Avoiding 5 Startup Mistakes
While startup mistakes are expected, you can take measures to avoid the greatest pitfalls by avoiding the most common mishaps. Here are 5 mistakes you can avoid, while still learning the critical lesson in each:
1. Not researching the market before entry. Not even your enthusiasm can make up for a lack of research regarding your prospective practice and its intended market. Before launching your business full-time, do a little research to ensure your intended niche can sustain your practice. If you plan to service small businesses, your “research” can include a drive down your main street, or you can thumb through the yellow pages of your local phone book. How many small, local businesses can you find? Consider that these don’t even include the countless entrepreneurs working from their homes. This potential client base is huge and continues to grow every year.
2. Focusing on a narrow niche. It’s always good to specialize—be it restaurants, construction companies, retailers, etc.; it can help your business to have an industry-specific focus. However, if you narrow your focus too much, you may eliminate many prospective clients. We suggest you focus on small business and then, perhaps select a specialty within that venue. That should keep your niche wide enough to attract the clients you need sustain your business.
3. Chase every opportunity. The converse is also true; chasing every opportunity can broaden your focus too much. In a recent Entrepreneur.com article, author Lewis Howes explains, “Chasing profits and building a long-term profit model are two different things. Entrepreneurs typically have an instinct for smelling opportunity, but that same killer instinct can quickly turn to weakness when it becomes a distraction from primary goals.” This makes it crucial for you to clearly define your service offerings and your potential client base before moving forward.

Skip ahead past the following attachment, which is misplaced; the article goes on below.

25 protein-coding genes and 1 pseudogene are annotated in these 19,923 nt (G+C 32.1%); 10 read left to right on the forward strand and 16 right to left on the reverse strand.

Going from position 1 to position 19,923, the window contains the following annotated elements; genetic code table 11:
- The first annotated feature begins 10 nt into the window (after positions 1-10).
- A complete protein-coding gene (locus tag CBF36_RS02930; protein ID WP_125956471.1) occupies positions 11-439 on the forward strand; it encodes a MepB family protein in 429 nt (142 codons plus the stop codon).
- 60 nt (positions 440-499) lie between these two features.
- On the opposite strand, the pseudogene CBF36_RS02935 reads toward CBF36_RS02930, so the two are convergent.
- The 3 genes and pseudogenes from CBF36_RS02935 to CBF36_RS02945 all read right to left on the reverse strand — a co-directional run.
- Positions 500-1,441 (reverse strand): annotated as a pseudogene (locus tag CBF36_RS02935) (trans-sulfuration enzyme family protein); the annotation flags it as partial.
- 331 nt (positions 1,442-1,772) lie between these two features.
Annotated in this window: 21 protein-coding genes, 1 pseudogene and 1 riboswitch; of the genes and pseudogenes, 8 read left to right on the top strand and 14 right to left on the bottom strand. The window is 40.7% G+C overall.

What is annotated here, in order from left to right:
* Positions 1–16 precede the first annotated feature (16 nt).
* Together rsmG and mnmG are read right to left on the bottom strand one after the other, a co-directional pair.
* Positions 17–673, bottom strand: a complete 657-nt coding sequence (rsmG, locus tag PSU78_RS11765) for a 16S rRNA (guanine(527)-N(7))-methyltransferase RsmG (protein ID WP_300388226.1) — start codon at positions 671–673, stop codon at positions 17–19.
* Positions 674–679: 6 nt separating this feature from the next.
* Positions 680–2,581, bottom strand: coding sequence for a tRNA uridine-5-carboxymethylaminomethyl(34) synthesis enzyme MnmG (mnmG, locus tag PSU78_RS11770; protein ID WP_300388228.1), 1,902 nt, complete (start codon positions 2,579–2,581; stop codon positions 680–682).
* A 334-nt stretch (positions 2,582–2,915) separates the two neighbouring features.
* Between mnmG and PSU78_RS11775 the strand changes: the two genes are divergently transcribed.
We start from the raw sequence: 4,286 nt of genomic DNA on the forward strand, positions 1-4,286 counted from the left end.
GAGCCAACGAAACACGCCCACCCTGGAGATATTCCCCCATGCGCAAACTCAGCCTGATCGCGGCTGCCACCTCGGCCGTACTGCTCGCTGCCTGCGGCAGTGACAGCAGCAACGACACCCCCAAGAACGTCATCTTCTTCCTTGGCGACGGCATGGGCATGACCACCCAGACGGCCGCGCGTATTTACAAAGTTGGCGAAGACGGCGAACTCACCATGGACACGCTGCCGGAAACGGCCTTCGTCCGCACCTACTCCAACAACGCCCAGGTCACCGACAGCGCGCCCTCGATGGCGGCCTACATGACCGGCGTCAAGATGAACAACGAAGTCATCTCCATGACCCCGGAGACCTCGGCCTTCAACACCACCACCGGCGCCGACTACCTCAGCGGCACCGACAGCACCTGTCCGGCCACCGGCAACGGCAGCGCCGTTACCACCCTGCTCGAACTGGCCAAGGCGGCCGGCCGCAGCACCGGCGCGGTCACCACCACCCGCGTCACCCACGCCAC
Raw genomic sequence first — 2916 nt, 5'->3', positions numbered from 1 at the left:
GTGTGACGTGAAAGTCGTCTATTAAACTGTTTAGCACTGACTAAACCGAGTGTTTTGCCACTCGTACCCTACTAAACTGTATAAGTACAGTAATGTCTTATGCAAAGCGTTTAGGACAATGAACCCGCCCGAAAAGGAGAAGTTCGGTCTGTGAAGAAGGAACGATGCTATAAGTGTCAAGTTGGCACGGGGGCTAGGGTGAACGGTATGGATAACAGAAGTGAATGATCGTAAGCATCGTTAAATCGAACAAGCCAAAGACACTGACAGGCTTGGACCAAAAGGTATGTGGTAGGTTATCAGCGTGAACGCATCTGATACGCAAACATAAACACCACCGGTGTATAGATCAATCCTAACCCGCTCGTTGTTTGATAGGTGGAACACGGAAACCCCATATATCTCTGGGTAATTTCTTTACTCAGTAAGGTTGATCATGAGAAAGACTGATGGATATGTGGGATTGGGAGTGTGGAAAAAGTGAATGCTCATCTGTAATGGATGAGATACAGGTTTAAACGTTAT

4. Launching too slowly. There’s a risk in launching too quickly (for example, without having done the necessary research), but the risk for launching too slowly is even more common. Once you’ve done the necessary research, have developed your vision and business goals and have determined the best time to enter the market, you should move forward with your undivided attention and energy. Doing so will ensure your business the greatest likelihood of success.
5 Burning out. Job burnout can happen to even the most well-intentioned professionals. It often occurs to entrepreneurs when they become overburdened and overwhelmed. Howe suggests, “This is probably one you won’t be able to avoid… If handled right, burning out can actually transform you into a superhero—just a different one. You’re just one person and there are only so many hours in a day. Determine which tasks are better handled by others, delegate or outsource those tasks and keep track of the results.”
As you pursue your dream of owning and operating your own accounting practice, you can avoid failure by avoiding common startup mistakes.
Market Those Skills
Unfortunately some financial professionals struggle—not because they cannot perform the required tasks—because promoting their business and securing clients is somewhat intimidating.
In order for your practice to thrive, you must break through that barrier, learning and using effective marketing strategies to target those small businesses owners most likely to retain their services. But how do you do that?
The Universal Practice Builder Program is designed to help financial professionals learn the art and science of getting and keeping clients. This online program will teach you 12-proven marketing techniques that will help you secure 15 to 25 qualified leads per month. Not only that, but you will hone your presentation skills and be trained in organizing valuable seminars through which you can retain even more clients. You’ll also have 3 months of free master coaching where UAC professionals will help you set and achieve your business goals.
Call Universal at 1-877-833-7909 to enroll in this program now, and ensure the likelihood that your startup will succeed!
Lewis, Howes. “Critical Lessons from 5 Common Startup Mistakes.” 6 February 2013 Entrepreneur.com